The latter of these two types of “cannabis colleges” is likely to provide professionals with a greater breadth of options; however, a formal university education will (generally speaking) come at a greater cost to most and can be inaccessible to a large swath of the population.

It should also be noted that cannabis-specific education isn’t always necessary to enter the business. A variety of soft skills like building rapport, flexibility, customer service, and communication go a long way toward helping to adapt one’s hard skills like chemistry, logistics management, accounting, or marketing to a new industry, so professionals looking to pivot into cannabusiness may be able to do so with greater ease than they might think.

While a college or university degree hasn’t always been necessary to develop, market, and sell cannabis products, increasing consumer demand and a growing variety of product offerings have gradually changed the relationship that some cannabusinesses have with formal education. As marijuana goes mainstream, some businesses are seeking out talent with scientific subject knowledge about manufacturing, biology, and horticulture or formal training in business administration, marketing, networking, and sales.

As the cannabis industry grows and businesses grow with it, business owners facing anxiety about scaling intelligently may find themselves relying on “traditional” corporate hiring practices, buoyed by the hope that adopting “tried and true” approaches from other industries (which many cannabusiness owners often come from) will lead them to the success they’ve seen elsewhere. Much in the way that state and municipal legislation has formally “legitimized” corporate cannabis throughout the United States, some believe that formal education may legitimize the credentials of their desired personnel, replacing the stereotype of scrappy closet growers and homeopathic “woo” salespeople with an image that may read as more reliable and “smart” to investors.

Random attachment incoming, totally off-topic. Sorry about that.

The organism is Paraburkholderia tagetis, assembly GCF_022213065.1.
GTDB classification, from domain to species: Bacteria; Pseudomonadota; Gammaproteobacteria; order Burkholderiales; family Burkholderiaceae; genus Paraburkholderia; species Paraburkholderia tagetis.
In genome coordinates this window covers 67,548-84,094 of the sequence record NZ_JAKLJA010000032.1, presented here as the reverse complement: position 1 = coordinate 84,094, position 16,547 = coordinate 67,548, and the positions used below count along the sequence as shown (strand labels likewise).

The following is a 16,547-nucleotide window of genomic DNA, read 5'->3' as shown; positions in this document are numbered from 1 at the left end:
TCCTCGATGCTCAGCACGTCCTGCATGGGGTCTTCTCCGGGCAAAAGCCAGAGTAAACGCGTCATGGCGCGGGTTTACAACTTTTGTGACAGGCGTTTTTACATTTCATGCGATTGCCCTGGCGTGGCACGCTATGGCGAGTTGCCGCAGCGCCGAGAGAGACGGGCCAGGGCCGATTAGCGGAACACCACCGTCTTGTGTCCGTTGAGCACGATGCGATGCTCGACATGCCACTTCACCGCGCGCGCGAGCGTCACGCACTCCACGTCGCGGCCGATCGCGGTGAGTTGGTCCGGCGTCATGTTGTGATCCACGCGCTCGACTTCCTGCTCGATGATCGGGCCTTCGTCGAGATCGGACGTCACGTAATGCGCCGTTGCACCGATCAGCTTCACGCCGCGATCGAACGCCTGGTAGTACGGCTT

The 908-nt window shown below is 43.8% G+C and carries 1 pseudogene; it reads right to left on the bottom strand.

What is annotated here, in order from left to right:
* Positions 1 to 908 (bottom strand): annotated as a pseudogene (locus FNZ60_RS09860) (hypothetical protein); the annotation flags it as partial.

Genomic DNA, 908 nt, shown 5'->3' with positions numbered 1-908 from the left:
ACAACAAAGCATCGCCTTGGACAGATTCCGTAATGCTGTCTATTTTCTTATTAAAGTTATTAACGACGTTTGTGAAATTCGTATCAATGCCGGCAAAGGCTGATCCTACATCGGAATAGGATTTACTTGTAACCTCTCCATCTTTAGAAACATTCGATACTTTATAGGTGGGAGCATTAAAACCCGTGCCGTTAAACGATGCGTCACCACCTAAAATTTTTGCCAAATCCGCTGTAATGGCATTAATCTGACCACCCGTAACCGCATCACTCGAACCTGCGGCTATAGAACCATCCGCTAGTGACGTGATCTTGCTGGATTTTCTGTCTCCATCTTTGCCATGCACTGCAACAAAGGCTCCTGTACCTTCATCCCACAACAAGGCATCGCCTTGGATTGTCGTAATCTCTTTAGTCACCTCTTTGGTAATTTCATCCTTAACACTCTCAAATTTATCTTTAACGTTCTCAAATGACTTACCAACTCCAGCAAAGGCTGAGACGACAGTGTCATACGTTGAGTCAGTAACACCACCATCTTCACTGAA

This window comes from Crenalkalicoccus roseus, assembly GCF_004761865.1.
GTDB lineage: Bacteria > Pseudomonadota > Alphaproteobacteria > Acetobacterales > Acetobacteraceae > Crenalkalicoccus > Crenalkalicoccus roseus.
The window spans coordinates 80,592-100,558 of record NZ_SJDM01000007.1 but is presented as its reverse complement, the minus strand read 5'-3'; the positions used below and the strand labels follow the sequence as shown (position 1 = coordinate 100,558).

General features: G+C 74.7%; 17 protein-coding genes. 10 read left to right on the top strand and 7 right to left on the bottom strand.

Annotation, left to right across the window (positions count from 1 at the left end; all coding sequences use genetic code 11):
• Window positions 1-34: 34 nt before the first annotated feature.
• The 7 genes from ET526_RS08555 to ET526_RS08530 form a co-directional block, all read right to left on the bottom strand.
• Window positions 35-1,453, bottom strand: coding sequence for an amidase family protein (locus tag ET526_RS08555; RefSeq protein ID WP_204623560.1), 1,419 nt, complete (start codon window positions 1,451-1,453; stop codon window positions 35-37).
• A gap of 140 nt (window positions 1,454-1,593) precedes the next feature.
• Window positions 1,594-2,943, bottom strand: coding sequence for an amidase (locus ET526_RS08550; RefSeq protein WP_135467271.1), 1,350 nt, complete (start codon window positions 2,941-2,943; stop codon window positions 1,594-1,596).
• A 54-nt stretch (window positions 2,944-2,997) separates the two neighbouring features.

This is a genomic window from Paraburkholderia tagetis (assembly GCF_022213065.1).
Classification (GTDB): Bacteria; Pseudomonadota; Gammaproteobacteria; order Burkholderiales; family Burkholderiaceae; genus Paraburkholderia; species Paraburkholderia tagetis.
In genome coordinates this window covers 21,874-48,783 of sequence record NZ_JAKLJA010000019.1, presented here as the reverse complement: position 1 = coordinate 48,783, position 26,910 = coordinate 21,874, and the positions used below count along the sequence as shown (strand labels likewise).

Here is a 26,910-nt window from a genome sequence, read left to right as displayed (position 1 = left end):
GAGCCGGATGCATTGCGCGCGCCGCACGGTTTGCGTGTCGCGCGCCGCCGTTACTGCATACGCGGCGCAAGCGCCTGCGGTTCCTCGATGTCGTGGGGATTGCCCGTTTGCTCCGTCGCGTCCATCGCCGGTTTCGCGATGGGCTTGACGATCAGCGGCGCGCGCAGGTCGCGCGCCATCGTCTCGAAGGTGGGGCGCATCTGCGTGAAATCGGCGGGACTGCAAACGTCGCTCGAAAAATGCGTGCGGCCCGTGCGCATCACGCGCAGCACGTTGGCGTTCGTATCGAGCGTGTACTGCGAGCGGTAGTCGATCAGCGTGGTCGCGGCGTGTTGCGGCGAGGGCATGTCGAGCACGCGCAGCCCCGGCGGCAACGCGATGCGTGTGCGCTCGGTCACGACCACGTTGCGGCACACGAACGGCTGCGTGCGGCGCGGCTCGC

Such shifts do not come without their costs, however, and it should be noted that some could rightly argue that corporatizing cannabis is an act of gentrification and violent displacement. While home-growers, sellers, and manufacturers may not have the resources or mainstream image of corporate cannabis, it is arguably their labor—which spans generations—and their sacrifices that have paved the way for marijuana’s current boom. By overemphasizing formal education as a necessary marker of competence where hiring practices in cannabusiness is concerned, cannabis industry professionals risk creating a gateway that prevents entry for talented people who possess meaningful subject and cultural knowledge. This may also reinforce many of the problematic, exclusionary, classist, and often racist attitudes that have dogged other formal institutions (like law enforcement) in their dealings with cannabis and the people who’ve grown, manufactured, bought, and sold it for much of the United States’ history.

To combat these risks, leaders in cannabis should prioritize hiring from a diversity of experiences and focus on extending opportunities for talent to learn about the industry as it grows. Being mindful and generous in sharing education with incoming personnel may very well help to mitigate a talent gap—and keep cannabis ethical as it becomes ever more culturally viable.